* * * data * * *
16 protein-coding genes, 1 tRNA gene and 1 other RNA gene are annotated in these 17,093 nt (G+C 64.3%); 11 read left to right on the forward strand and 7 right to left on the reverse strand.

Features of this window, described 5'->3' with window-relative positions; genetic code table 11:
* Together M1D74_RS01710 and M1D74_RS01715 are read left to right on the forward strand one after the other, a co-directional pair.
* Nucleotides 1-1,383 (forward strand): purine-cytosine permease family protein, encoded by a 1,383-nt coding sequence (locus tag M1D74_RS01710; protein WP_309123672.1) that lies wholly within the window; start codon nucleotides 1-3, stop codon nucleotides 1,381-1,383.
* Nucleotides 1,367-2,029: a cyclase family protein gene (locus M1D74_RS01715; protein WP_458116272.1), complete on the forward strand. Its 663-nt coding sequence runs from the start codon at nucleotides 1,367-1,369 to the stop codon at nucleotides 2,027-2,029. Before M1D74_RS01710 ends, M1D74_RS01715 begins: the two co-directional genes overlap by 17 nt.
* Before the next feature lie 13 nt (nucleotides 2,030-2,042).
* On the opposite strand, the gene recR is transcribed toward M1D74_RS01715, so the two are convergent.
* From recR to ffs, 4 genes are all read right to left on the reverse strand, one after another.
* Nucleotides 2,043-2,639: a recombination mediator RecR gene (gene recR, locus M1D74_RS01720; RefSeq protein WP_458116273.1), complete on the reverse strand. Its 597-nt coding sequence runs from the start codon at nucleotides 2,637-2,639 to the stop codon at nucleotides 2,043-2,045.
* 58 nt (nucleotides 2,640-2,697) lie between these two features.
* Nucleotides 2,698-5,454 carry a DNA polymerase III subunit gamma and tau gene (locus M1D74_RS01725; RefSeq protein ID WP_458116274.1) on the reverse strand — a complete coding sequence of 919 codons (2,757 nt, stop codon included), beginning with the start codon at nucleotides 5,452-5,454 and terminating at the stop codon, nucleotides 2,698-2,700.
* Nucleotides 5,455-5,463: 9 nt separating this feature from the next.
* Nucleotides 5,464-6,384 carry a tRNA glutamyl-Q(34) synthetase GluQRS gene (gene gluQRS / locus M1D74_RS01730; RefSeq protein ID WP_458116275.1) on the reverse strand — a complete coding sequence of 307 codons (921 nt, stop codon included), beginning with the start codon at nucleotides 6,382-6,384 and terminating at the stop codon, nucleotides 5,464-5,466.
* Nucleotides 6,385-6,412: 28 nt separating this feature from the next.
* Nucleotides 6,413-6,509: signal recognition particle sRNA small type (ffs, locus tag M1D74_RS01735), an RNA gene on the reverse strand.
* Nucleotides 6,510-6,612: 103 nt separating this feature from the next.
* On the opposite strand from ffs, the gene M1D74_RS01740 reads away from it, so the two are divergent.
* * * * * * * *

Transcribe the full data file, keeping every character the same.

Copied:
16 protein-coding genes, 1 tRNA gene and 1 other RNA gene are annotated in these 17,093 nt (G+C 64.3%); 11 read left to right on the forward strand and 7 right to left on the reverse strand.

Features of this window, described 5'->3' with window-relative positions; genetic code table 11:
* Together M1D74_RS01710 and M1D74_RS01715 are read left to right on the forward strand one after the other, a co-directional pair.
* Nucleotides 1-1,383 (forward strand): purine-cytosine permease family protein, encoded by a 1,383-nt coding sequence (locus tag M1D74_RS01710; protein WP_309123672.1) that lies wholly within the window; start codon nucleotides 1-3, stop codon nucleotides 1,381-1,383.
* Nucleotides 1,367-2,029: a cyclase family protein gene (locus M1D74_RS01715; protein WP_458116272.1), complete on the forward strand. Its 663-nt coding sequence runs from the start codon at nucleotides 1,367-1,369 to the stop codon at nucleotides 2,027-2,029. Before M1D74_RS01710 ends, M1D74_RS01715 begins: the two co-directional genes overlap by 17 nt.
* Before the next feature lie 13 nt (nucleotides 2,030-2,042).
* On the opposite strand, the gene recR is transcribed toward M1D74_RS01715, so the two are convergent.
* From recR to ffs, 4 genes are all read right to left on the reverse strand, one after another.
* Nucleotides 2,043-2,639: a recombination mediator RecR gene (gene recR, locus M1D74_RS01720; RefSeq protein WP_458116273.1), complete on the reverse strand. Its 597-nt coding sequence runs from the start codon at nucleotides 2,637-2,639 to the stop codon at nucleotides 2,043-2,045.
* 58 nt (nucleotides 2,640-2,697) lie between these two features.
* Nucleotides 2,698-5,454 carry a DNA polymerase III subunit gamma and tau gene (locus M1D74_RS01725; RefSeq protein ID WP_458116274.1) on the reverse strand — a complete coding sequence of 919 codons (2,757 nt, stop codon included), beginning with the start codon at nucleotides 5,452-5,454 and terminating at the stop codon, nucleotides 2,698-2,700.
* Nucleotides 5,455-5,463: 9 nt separating this feature from the next.
* Nucleotides 5,464-6,384 carry a tRNA glutamyl-Q(34) synthetase GluQRS gene (gene gluQRS / locus M1D74_RS01730; RefSeq protein ID WP_458116275.1) on the reverse strand — a complete coding sequence of 307 codons (921 nt, stop codon included), beginning with the start codon at nucleotides 6,382-6,384 and terminating at the stop codon, nucleotides 5,464-5,466.
* Nucleotides 6,385-6,412: 28 nt separating this feature from the next.
* Nucleotides 6,413-6,509: signal recognition particle sRNA small type (ffs, locus tag M1D74_RS01735), an RNA gene on the reverse strand.
* Nucleotides 6,510-6,612: 103 nt separating this feature from the next.
* On the opposite strand from ffs, the gene M1D74_RS01740 reads away from it, so the two are divergent.